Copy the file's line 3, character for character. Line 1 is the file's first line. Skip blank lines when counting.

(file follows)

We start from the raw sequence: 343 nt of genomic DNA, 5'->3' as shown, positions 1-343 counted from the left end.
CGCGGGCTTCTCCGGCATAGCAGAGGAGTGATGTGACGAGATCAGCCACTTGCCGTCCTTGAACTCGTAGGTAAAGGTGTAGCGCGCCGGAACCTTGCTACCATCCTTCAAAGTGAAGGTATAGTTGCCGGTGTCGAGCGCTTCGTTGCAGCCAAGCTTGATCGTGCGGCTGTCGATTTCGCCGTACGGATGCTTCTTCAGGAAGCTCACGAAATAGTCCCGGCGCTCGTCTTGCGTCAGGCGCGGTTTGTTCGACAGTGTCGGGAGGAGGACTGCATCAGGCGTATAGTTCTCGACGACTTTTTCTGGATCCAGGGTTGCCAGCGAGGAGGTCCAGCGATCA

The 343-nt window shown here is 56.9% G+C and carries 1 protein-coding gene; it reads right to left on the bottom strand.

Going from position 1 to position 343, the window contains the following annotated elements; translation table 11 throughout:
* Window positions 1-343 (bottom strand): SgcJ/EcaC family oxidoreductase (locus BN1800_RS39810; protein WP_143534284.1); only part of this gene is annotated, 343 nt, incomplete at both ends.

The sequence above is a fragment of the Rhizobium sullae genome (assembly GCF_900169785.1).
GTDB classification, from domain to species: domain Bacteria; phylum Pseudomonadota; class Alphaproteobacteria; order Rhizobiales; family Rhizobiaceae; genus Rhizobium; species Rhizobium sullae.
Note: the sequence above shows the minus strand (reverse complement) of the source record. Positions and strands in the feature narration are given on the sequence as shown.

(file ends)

The 343-nt window shown here is 56.9% G+C and carries 1 protein-coding gene; it reads right to left on the bottom strand.